The All-Seeing 9-Eyes

In every corner of the world, random magic happens – as seen through Google Earth

Photography by Jon Rafman

The internet is the wild west of the digital age, they like to tell us. And Canadian artist, Jon Rafman is the roaming visual aesthete, constantly seeking every corner of the globe for inspirational occurrences. These aren't staged for him to capture, as conventional photography dictates. Instead, they are natural fleeting moments. And, Google Street View's fleet of hybrid automobiles - each equipped with a GPS, three laser range scanners and nine digital cameras mounted on an eight foot pole - do most of the leg work. As he puts it, "this is online surveillance made 'friendly'… gradually transformed into an accepted spectacle."

Rafman's fascination is two-fold. Like most people, he is attracted to the wonders of daily life as it unfolds before our eyes. Moreover, whilst the all-seeing digi-cams may satisfy any voyeuristic impulses, the Google Earth perspective is entirely neutral. There is no cameraman with any agenda; it is all automated reportage.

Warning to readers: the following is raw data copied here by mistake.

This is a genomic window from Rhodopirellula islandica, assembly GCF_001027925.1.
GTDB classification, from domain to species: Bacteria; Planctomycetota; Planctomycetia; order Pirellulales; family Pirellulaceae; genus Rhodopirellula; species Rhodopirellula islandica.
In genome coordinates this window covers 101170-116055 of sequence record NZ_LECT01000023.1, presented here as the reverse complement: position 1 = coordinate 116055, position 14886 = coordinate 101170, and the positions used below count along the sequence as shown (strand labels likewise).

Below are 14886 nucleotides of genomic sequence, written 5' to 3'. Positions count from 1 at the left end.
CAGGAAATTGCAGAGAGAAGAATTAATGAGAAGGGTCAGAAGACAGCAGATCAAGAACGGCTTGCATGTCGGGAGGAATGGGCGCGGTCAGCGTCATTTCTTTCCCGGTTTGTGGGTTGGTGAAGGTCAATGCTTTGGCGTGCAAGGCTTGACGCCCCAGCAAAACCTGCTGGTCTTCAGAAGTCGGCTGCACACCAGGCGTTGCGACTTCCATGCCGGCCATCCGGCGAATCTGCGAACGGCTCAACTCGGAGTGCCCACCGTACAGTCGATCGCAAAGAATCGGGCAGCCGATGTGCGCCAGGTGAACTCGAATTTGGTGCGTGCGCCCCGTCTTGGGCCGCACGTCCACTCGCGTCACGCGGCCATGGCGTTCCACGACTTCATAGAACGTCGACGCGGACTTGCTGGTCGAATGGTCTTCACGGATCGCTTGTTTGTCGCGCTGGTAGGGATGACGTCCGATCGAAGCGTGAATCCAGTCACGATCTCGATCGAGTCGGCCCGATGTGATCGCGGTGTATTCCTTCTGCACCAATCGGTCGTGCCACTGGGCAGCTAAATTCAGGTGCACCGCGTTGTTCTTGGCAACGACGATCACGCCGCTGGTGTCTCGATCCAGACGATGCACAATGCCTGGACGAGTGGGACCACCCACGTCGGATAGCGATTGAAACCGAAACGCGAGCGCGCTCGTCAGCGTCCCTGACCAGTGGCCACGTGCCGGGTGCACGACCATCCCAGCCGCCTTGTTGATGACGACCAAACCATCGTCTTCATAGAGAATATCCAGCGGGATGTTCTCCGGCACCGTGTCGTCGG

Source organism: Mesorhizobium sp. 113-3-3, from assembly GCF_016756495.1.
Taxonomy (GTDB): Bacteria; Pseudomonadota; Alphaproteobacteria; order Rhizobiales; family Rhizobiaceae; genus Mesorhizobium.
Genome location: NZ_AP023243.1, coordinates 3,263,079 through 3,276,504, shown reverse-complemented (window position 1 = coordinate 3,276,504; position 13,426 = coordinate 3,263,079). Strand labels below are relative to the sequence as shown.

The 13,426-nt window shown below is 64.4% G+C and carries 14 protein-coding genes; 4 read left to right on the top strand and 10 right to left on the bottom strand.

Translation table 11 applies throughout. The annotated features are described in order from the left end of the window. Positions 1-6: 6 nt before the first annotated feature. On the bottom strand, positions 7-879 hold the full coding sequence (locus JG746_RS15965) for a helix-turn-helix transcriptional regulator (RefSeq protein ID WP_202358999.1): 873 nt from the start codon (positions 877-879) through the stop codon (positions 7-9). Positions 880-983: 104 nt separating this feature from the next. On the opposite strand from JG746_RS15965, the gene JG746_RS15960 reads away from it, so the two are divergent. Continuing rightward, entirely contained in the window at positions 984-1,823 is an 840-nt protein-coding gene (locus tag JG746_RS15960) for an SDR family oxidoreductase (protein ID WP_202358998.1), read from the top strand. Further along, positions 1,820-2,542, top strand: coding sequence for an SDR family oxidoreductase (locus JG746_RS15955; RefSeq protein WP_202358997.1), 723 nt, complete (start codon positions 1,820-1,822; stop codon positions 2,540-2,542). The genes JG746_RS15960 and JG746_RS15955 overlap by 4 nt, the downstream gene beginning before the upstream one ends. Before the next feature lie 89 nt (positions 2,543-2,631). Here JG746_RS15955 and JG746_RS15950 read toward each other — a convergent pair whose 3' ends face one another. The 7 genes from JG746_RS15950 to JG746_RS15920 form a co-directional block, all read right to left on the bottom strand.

He takes this genuinely raw material and curates it, either in reference to older photographic styles - street, landscape, family portraits and so on - or by incorporating critical aesthetic theory. Colour and composition also play their part. As does camera "shake" - a digital aberration that he enjoys integrating into an image.

Google's premise is that the Street View images form an essential function in organising the world's information, making it universally accessible. Rafman's edit invites us, as typically curious external participants, to place context on the images. He shows a hooker approaching a truck by the motorway lay-by. The all-seeing eyes have revealed a unique private moment, now for anyone to observe. Inadvertently, of course. A lone tiger paces nonchalantly across the open courtyard of a highway settlement. Natural fires spark devastation of vulnerable forestry. Google's moral indifference is now infused with a series of open-ended social codes for each viewer to interpret.

Unknown Road, Shetland Islands, Scotland, United Kingdom

3081 Valmont Road, Boulder, Colorado, United States (2012)

Walter Sisulu Botanical Gardens, Johannesburg, South Africa (2010)

Mexico 178, Yucatan, Mexico, (2012)

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